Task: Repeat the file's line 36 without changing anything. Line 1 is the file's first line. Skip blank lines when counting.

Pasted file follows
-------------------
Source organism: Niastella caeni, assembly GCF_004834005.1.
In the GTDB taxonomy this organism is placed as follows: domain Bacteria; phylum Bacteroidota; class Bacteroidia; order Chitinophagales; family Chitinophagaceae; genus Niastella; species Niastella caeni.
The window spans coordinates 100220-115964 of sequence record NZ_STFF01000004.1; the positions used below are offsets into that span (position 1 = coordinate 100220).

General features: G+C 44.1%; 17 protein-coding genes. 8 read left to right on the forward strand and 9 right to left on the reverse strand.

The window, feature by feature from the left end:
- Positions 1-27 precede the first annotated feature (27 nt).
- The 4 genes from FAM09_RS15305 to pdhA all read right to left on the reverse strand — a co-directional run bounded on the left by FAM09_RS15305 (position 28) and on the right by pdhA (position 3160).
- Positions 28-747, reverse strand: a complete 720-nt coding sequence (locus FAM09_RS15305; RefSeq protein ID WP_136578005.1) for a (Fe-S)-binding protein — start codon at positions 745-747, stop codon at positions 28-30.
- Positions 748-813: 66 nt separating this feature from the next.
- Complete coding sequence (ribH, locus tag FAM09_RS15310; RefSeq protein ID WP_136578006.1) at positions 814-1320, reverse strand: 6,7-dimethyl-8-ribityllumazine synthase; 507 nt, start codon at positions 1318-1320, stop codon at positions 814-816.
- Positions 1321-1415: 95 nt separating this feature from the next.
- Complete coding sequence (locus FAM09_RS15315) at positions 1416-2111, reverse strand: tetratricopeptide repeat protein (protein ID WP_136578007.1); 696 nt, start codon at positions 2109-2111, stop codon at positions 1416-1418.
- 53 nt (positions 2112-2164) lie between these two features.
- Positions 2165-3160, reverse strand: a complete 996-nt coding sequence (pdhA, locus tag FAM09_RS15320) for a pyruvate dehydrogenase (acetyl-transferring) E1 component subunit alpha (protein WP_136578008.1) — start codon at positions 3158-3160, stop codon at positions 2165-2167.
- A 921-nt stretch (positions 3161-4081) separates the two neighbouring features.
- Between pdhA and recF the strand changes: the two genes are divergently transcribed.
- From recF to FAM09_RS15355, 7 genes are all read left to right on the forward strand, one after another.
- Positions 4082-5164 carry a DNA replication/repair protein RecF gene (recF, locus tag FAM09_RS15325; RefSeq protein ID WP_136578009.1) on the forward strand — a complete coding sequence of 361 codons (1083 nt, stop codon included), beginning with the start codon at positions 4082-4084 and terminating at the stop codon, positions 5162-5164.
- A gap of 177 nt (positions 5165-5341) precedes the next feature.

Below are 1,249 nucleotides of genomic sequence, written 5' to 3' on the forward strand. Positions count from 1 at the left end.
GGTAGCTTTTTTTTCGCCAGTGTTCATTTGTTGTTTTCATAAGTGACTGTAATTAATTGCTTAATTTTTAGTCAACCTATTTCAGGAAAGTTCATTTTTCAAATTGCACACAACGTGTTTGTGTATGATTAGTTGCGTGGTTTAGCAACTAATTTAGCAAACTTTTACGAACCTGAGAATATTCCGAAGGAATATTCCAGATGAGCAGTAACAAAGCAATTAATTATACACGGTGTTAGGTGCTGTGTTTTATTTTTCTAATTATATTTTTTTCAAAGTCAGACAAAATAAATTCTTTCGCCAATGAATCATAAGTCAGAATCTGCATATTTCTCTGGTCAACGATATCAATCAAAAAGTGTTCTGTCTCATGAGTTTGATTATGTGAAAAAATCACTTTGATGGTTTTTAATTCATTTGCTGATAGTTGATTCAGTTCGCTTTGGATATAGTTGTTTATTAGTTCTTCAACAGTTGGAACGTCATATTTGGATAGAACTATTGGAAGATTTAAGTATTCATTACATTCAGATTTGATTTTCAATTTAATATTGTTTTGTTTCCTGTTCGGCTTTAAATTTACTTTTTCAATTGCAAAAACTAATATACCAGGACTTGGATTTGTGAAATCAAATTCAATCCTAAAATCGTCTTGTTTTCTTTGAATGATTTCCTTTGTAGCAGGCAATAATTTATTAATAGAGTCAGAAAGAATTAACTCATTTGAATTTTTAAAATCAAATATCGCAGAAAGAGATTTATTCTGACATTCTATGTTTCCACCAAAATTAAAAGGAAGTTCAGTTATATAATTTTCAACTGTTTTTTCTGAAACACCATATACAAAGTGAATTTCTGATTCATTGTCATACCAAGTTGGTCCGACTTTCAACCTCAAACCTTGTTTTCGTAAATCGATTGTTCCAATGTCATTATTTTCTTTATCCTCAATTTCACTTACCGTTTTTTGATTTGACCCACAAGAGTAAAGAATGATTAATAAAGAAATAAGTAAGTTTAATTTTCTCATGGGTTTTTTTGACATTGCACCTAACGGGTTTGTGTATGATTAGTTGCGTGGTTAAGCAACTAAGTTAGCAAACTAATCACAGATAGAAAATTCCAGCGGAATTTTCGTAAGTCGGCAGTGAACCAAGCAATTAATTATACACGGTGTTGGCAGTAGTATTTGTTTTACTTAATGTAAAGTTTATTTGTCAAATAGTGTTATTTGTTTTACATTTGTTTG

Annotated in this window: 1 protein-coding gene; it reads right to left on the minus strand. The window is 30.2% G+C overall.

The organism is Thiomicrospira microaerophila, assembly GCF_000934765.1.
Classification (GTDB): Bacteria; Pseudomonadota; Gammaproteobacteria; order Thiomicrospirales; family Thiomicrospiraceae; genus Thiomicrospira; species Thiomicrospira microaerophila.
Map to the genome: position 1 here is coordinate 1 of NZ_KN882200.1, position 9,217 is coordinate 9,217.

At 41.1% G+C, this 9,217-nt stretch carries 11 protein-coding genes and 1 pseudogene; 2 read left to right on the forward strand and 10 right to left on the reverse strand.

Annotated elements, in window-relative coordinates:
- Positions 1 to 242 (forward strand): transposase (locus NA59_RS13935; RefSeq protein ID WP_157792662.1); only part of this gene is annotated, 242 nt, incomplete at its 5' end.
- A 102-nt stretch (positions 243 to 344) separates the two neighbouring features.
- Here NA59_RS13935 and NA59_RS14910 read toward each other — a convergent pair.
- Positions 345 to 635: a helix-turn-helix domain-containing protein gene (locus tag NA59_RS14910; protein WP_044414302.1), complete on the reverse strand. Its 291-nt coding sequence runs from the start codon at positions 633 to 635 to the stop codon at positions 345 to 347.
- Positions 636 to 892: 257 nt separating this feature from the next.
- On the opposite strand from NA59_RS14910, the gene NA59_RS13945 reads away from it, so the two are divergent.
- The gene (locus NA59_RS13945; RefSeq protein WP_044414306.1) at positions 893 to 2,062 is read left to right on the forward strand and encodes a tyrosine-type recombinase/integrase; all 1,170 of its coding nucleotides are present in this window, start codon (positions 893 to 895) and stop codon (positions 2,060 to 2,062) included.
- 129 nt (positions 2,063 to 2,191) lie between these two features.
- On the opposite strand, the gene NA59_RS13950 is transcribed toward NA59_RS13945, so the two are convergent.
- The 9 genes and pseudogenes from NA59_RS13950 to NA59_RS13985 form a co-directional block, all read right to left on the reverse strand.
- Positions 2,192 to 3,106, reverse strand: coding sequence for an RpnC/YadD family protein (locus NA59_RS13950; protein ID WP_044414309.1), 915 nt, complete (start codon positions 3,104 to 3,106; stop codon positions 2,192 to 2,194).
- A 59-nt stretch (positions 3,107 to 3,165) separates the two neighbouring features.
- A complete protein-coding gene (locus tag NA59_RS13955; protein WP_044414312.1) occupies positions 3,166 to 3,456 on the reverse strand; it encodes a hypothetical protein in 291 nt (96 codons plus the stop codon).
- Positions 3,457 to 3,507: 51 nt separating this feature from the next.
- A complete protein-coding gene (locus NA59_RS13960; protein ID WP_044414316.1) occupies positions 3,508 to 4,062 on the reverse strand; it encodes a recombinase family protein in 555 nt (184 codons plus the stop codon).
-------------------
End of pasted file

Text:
- On the opposite strand, the gene NA59_RS13950 is transcribed toward NA59_RS13945, so the two are convergent.